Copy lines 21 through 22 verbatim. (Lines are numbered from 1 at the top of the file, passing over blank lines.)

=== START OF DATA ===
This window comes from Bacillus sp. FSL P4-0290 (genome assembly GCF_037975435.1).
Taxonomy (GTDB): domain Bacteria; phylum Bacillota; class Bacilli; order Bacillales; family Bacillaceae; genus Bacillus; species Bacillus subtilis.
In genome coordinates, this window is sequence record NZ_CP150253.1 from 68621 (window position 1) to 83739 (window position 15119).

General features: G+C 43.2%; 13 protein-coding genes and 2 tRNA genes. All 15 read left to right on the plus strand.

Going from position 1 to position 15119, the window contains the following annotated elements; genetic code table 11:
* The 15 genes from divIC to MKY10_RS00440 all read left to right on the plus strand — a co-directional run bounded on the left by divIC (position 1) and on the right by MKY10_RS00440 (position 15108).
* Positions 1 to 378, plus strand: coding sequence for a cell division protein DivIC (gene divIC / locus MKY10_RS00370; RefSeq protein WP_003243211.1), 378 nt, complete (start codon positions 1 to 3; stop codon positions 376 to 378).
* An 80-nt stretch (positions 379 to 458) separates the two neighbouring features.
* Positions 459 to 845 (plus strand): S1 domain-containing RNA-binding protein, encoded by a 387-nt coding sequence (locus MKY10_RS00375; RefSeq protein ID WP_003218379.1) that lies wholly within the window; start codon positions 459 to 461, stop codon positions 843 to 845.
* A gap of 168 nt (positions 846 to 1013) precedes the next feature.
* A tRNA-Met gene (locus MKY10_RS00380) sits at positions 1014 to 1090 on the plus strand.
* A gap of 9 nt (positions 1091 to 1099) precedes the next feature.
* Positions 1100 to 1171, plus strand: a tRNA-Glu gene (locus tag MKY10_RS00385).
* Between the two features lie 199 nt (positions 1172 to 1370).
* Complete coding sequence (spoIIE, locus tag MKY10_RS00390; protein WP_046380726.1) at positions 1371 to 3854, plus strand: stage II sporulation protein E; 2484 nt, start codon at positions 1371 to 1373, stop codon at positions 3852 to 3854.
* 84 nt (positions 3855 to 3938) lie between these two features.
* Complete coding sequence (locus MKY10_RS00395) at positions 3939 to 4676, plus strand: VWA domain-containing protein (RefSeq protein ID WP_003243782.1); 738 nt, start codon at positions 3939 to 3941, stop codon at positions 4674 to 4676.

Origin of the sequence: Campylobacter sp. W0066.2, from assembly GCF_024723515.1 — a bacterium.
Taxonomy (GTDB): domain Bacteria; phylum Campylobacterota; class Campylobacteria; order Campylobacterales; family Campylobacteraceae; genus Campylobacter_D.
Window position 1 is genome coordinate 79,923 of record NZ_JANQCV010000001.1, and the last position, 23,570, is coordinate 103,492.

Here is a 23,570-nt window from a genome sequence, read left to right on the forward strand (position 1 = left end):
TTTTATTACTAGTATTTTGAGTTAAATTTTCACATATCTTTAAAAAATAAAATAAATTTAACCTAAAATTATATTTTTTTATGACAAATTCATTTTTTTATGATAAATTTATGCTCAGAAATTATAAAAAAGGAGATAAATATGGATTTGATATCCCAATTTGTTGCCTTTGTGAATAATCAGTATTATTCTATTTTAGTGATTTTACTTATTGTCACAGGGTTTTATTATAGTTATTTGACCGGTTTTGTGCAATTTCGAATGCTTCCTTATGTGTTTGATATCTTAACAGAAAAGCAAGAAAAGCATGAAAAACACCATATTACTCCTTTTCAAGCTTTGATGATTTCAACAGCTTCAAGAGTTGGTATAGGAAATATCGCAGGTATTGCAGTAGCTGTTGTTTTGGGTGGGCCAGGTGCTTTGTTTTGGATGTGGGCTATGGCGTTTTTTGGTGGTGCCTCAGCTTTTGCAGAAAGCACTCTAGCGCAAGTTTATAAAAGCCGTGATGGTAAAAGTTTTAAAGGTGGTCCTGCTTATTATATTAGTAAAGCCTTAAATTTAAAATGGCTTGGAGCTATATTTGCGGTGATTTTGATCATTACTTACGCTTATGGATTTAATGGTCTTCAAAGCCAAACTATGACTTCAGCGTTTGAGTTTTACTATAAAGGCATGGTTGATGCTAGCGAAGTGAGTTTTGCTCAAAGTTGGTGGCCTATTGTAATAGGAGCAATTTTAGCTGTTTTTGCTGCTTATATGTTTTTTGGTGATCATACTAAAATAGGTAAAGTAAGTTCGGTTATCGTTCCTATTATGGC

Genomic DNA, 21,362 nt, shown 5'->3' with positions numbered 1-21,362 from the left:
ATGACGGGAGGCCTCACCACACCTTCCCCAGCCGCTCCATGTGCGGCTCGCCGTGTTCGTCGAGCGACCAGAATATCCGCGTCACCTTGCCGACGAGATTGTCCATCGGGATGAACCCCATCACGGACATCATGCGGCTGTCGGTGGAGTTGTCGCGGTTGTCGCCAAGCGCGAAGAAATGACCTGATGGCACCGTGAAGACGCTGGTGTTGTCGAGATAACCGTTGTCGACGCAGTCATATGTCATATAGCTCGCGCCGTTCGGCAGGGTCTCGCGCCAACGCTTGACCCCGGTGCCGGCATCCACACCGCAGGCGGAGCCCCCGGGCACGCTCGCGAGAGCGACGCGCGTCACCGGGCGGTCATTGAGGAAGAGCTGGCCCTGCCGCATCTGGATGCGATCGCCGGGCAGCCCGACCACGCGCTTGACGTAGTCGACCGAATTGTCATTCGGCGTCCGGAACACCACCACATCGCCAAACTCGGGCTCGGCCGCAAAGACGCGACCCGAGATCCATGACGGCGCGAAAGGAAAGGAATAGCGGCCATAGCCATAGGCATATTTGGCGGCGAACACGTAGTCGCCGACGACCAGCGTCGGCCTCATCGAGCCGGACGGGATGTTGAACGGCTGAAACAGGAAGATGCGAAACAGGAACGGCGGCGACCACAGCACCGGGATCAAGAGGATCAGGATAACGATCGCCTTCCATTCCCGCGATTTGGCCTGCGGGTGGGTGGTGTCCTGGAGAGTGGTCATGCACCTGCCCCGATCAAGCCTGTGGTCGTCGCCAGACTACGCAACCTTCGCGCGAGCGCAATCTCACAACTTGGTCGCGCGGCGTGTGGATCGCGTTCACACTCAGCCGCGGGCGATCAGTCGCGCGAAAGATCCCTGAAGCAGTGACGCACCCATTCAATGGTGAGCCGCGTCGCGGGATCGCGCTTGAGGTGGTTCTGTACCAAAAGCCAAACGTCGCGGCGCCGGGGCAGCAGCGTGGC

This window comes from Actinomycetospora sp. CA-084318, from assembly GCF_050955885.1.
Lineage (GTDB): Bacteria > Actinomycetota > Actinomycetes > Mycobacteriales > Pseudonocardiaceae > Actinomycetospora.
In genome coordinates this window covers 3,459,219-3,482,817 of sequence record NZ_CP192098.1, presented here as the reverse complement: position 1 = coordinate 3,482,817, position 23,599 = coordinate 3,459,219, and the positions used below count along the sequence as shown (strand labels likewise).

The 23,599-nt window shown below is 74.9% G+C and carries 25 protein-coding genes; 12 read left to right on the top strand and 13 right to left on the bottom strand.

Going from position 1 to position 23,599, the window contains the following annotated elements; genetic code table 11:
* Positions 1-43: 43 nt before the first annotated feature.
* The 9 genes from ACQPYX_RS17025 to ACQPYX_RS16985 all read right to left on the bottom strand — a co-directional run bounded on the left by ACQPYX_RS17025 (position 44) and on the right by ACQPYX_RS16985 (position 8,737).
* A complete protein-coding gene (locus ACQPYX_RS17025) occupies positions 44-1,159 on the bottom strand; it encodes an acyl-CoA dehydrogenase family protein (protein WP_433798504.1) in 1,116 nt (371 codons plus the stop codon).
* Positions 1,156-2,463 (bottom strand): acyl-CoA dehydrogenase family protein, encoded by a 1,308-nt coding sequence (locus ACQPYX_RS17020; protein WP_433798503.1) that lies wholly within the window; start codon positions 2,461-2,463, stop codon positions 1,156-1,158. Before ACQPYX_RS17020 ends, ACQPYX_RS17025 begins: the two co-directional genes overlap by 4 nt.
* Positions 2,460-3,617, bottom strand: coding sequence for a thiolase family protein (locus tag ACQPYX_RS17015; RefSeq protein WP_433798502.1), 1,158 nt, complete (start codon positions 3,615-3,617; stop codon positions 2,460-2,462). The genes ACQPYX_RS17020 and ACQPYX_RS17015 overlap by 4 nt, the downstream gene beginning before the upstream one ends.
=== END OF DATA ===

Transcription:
Here is a 23,570-nt window from a genome sequence, read left to right on the forward strand (position 1 = left end):
TTTTATTACTAGTATTTTGAGTTAAATTTTCACATATCTTTAAAAAATAAAATAAATTTAACCTAAAATTATATTTTTTTATGACAAATTCATTTTTTTATGATAAATTTATGCTCAGAAATTATAAAAAAGGAGATAAATATGGATTTGATATCCCAATTTGTTGCCTTTGTGAATAATCAGTATTATTCTATTTTAGTGATTTTACTTATTGTCACAGGGTTTTATTATAGTTATTTGACCGGTTTTGTGCAATTTCGAATGCTTCCTTATGTGTTTGATATCTTAACAGAAAAGCAAGAAAAGCATGAAAAACACCATATTACTCCTTTTCAAGCTTTGATGATTTCAACAGCTTCAAGAGTTGGTATAGGAAATATCGCAGGTATTGCAGTAGCTGTTGTTTTGGGTGGGCCAGGTGCTTTGTTTTGGATGTGGGCTATGGCGTTTTTTGGTGGTGCCTCAGCTTTTGCAGAAAGCACTCTAGCGCAAGTTTATAAAAGCCGTGATGGTAAAAGTTTTAAAGGTGGTCCTGCTTATTATATTAGTAAAGCCTTAAATTTAAAATGGCTTGGAGCTATATTTGCGGTGATTTTGATCATTACTTACGCTTATGGATTTAATGGTCTTCAAAGCCAAACTATGACTTCAGCGTTTGAGTTTTACTATAAAGGCATGGTTGATGCTAGCGAAGTGAGTTTTGCTCAAAGTTGGTGGCCTATTGTAATAGGAGCAATTTTAGCTGTTTTTGCTGCTTATATGTTTTTTGGTGATCATACTAAAATAGGTAAAGTAAGTTCGGTTATCGTTCCTATTATGGC